The Sciences

Tinkering With the Cosmos's Constants

Scientists updated Planck's constant and the gravitational constant this year.

By Sarah KollmorgenNov 26, 2014 6:00 AM
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Physicist Stephan Schlamminger tests one of the instruments behind the new Planck value. | National Institute of Standards and Technology

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Underlying the universe is a variety of physical constants, values not based on anything — they just are. This year, experiments refined two of them.

By measuring the relationships between electric current, voltage and the pull of gravity, scientists can determine a number of fundamental values, including Planck’s constant. That’s an integral value used in quantum mechanics that describes the relationship between energy and frequency. In January, physicists at the National Institute of Standards and Technology found a more precise value for Planck’s constant — one that differs from the old one by just 22 parts in a billion.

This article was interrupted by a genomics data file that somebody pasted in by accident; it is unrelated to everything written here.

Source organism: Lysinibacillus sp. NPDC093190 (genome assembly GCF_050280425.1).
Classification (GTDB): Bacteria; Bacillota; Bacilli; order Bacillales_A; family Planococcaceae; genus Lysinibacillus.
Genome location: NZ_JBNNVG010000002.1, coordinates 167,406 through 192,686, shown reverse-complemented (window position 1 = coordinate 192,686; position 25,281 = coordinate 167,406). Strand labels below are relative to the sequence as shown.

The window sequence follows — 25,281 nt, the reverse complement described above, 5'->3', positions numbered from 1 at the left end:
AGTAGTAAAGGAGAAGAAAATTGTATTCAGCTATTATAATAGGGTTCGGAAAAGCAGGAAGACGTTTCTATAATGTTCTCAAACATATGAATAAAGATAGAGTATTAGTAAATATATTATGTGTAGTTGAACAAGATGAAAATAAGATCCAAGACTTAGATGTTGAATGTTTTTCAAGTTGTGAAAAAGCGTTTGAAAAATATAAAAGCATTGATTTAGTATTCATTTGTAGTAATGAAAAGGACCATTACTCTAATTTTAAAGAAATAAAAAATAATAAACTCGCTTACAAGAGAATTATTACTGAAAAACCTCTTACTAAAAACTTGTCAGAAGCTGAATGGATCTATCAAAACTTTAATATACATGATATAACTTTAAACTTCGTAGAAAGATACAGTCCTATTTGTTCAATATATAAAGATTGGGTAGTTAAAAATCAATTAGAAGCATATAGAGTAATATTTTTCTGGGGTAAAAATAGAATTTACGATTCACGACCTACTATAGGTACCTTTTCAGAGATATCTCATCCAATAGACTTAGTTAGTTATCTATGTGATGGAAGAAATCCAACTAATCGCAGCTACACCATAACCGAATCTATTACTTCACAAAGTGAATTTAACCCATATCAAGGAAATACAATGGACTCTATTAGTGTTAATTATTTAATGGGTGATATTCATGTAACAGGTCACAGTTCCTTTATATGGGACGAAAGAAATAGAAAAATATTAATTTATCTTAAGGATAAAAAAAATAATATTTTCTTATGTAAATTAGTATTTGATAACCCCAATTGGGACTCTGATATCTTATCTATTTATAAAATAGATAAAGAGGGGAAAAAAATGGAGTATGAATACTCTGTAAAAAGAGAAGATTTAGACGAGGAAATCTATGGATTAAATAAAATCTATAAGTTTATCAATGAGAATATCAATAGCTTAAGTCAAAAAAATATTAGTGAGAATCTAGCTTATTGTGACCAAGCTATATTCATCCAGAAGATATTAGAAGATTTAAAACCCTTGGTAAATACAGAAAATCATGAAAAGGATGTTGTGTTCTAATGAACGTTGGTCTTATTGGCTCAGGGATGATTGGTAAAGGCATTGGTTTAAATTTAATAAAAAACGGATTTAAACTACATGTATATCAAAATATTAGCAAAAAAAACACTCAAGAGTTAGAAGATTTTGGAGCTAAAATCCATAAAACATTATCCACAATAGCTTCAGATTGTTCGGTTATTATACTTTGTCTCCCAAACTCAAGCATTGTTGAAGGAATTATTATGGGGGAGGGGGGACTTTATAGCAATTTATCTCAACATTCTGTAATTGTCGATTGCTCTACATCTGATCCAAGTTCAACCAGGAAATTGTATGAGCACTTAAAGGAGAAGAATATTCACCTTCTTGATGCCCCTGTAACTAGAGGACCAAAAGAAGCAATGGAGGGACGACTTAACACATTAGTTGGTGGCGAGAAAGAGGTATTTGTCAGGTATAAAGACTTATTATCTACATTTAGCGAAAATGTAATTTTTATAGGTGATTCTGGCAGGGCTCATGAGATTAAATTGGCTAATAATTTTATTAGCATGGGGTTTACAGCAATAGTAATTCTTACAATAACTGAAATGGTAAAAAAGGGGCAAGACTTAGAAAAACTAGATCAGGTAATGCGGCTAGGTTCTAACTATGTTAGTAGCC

Scientists also updated the gravitational constant, which governs how strongly massive objects attract each other. A team of scientists in Italy used a new experimental setup, measuring the gravitational pull between a cloud of cooled rubidium atoms and tungsten weights. (The new value differs from the old by less than a tenth of a percent.)

These new values won’t change how we see the universe, but they may make our understanding more precise, and eventually that much deeper.

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